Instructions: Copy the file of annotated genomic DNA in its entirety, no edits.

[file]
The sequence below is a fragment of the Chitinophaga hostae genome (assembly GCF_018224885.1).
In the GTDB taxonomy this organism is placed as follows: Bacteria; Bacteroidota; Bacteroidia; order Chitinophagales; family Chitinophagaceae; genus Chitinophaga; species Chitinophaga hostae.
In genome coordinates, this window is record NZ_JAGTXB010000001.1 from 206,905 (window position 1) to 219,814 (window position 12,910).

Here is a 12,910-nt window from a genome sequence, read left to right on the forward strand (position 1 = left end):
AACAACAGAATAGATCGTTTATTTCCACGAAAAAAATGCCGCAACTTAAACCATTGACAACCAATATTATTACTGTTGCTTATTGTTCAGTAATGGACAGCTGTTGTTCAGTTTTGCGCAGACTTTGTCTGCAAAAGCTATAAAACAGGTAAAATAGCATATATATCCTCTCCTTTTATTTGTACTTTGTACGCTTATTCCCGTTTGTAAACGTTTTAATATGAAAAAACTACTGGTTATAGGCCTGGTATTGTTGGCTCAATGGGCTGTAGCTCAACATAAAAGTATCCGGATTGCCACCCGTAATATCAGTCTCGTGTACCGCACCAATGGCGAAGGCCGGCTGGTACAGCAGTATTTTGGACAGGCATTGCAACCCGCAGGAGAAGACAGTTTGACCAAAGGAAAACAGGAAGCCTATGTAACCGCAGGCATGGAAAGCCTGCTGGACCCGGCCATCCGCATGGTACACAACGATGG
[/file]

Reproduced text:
The sequence below is a fragment of the Chitinophaga hostae genome (assembly GCF_018224885.1).
In the GTDB taxonomy this organism is placed as follows: Bacteria; Bacteroidota; Bacteroidia; order Chitinophagales; family Chitinophagaceae; genus Chitinophaga; species Chitinophaga hostae.
In genome coordinates, this window is record NZ_JAGTXB010000001.1 from 206,905 (window position 1) to 219,814 (window position 12,910).

Here is a 12,910-nt window from a genome sequence, read left to right on the forward strand (position 1 = left end):
AACAACAGAATAGATCGTTTATTTCCACGAAAAAAATGCCGCAACTTAAACCATTGACAACCAATATTATTACTGTTGCTTATTGTTCAGTAATGGACAGCTGTTGTTCAGTTTTGCGCAGACTTTGTCTGCAAAAGCTATAAAACAGGTAAAATAGCATATATATCCTCTCCTTTTATTTGTACTTTGTACGCTTATTCCCGTTTGTAAACGTTTTAATATGAAAAAACTACTGGTTATAGGCCTGGTATTGTTGGCTCAATGGGCTGTAGCTCAACATAAAAGTATCCGGATTGCCACCCGTAATATCAGTCTCGTGTACCGCACCAATGGCGAAGGCCGGCTGGTACAGCAGTATTTTGGACAGGCATTGCAACCCGCAGGAGAAGACAGTTTGACCAAAGGAAAACAGGAAGCCTATGTAACCGCAGGCATGGAAAGCCTGCTGGACCCGGCCATCCGCATGGTACACAACGATGG